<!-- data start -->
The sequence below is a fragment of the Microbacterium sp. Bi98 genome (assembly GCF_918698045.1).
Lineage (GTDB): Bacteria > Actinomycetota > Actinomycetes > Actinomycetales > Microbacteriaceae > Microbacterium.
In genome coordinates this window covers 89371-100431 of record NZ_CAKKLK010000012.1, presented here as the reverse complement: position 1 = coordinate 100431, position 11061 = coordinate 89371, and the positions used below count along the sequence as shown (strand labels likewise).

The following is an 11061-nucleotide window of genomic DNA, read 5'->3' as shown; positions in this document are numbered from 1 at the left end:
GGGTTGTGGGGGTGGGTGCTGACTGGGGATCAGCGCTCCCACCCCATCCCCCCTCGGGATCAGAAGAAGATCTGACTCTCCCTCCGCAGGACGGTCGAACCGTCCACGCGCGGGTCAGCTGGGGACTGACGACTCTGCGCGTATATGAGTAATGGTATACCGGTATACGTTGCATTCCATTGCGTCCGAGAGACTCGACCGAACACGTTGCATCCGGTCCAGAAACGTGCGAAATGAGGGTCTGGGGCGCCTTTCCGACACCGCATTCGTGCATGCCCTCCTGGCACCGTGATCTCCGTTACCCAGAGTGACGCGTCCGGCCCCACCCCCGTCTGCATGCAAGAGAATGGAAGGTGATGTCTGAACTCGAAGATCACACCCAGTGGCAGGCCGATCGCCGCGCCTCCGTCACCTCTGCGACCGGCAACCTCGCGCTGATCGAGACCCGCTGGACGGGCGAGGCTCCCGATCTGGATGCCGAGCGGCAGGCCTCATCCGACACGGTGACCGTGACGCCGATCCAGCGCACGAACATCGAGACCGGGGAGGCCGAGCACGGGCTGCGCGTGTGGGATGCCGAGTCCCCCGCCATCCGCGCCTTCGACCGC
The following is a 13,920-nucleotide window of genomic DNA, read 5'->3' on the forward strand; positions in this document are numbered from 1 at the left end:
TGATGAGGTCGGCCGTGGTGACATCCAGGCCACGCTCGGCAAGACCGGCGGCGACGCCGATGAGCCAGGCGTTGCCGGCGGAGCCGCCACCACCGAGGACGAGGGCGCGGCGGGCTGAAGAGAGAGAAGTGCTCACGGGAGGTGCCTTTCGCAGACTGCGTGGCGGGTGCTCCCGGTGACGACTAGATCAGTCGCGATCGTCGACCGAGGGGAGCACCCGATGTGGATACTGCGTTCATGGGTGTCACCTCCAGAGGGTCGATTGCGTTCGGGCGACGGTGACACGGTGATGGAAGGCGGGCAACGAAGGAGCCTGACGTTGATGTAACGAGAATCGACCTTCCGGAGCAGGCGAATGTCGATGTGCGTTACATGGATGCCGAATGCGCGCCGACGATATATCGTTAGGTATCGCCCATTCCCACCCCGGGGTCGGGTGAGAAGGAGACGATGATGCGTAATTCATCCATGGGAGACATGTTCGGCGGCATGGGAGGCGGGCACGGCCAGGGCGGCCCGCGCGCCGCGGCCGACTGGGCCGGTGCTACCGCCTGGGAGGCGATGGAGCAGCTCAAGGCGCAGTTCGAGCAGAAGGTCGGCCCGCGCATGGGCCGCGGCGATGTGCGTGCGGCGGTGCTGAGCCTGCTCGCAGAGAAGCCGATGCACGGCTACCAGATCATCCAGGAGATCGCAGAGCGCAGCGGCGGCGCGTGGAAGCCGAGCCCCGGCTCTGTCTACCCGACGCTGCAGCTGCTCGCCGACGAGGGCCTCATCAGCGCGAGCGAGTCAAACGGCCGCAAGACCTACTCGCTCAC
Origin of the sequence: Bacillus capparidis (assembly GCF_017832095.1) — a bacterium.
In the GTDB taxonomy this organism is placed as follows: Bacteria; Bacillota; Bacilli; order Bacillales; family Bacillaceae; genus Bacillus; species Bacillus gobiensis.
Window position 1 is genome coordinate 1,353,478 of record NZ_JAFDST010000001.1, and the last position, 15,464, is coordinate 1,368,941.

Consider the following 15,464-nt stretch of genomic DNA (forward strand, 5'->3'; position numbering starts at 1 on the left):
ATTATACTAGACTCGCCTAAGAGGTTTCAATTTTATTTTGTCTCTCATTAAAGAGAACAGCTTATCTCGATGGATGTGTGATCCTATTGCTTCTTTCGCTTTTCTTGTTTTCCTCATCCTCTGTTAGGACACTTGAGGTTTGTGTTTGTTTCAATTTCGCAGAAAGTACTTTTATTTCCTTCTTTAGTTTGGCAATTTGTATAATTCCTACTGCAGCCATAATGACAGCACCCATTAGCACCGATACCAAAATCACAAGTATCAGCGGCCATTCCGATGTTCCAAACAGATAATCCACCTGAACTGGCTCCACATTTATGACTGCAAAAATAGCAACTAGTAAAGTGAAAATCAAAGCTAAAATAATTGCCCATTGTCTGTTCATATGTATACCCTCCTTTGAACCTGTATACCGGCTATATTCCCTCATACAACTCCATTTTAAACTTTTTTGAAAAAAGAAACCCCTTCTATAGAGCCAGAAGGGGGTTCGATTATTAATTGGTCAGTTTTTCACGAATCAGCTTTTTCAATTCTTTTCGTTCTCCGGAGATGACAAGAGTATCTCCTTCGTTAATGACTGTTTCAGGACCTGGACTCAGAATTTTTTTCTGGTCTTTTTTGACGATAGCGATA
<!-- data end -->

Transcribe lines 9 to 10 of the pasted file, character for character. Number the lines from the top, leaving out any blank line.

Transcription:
In the GTDB taxonomy this organism is placed as follows: Bacteria; Bacillota; Bacilli; order Bacillales; family Bacillaceae; genus Bacillus; species Bacillus gobiensis.
Window position 1 is genome coordinate 1,353,478 of record NZ_JAFDST010000001.1, and the last position, 15,464, is coordinate 1,368,941.